In short, even I have to work hard to force myself to realize that politics may be trumping science and that I should reevaluate what I thought I knew. This does not mean, of course, that we should assume that the opposite is true. That would be like concluding that smoking is not so bad just because propagandists have overstated how bad it is and repeatedly lied about low-risk alternatives. The key is that the core message is probably still the best supported theory, but it may be that lot of details with great practical importance may have been lies and we need to stop assuming all the orthodox claims are true.

I am interested in epistemology, work hard to think like a good scientist and philosopher, am familiar with the research on practical epistemology, and have personally experienced a case where the orthodox “researchers” have hidden truths and misled the public. But I still want to cling to what I believed before. It seems entirely possible, of course, that the global warming orthodoxy is correct on all points of substance in spite of the fact that the anti-tobacco orthodoxy is lying to the public about harm reduction and other topics. After all, there has been no evidence presented to suggest that climate scientists write papers that systematically ignore the weaknesses of their data and methods, or that journals will publish almost anything that supports the orthodoxy regardless of its scientific weakness, while censoring heterodox studies that are methodologically of much higher quality.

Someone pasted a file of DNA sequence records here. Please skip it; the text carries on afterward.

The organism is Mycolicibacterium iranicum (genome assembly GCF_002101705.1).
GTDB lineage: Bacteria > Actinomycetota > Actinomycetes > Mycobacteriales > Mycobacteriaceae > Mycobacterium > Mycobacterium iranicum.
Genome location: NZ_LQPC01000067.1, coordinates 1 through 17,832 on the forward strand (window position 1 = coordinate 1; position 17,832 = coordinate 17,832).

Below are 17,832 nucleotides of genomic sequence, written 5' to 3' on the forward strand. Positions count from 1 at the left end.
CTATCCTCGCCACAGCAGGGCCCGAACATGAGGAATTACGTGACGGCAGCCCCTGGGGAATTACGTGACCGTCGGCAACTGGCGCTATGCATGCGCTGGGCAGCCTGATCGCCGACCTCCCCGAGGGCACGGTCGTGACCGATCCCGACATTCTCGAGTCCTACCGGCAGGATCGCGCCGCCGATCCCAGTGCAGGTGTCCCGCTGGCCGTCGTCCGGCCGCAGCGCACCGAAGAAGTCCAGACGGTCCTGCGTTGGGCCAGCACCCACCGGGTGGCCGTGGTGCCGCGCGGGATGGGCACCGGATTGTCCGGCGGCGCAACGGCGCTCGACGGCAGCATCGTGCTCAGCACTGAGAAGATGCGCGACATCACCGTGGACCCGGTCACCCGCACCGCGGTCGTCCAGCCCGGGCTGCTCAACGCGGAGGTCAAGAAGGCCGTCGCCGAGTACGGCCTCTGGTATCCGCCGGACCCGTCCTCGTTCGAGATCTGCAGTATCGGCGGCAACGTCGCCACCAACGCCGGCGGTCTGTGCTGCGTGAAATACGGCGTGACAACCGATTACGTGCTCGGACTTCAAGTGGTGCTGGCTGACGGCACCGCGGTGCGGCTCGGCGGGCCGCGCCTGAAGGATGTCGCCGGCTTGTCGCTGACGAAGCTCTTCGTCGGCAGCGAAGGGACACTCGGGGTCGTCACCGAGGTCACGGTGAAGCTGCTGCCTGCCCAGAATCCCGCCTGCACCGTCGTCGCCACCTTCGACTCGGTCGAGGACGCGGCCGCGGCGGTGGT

Thumbing through a climate science journal and seeing what seems like careful science offers a breath of fresh air for those of us who usually must read public health journals. But my gut inclination to believe them in spite of the recent scandal has nothing to do with reviewing the accuracy of their core claims — I could be misled by what might be faux-careful-science outside of my field just as easily as a layperson could be taken in by the junk science in public health journals. No, I am just another victim of the well-known psychological tendency to not want to admit doubt about something I thought I knew.

So, what hope do we have of educating victims of the wealthy and aggressive anti-tobacco (anti-nicotine, anti-electronic-cigarette, etc.) propaganda machine about the truth?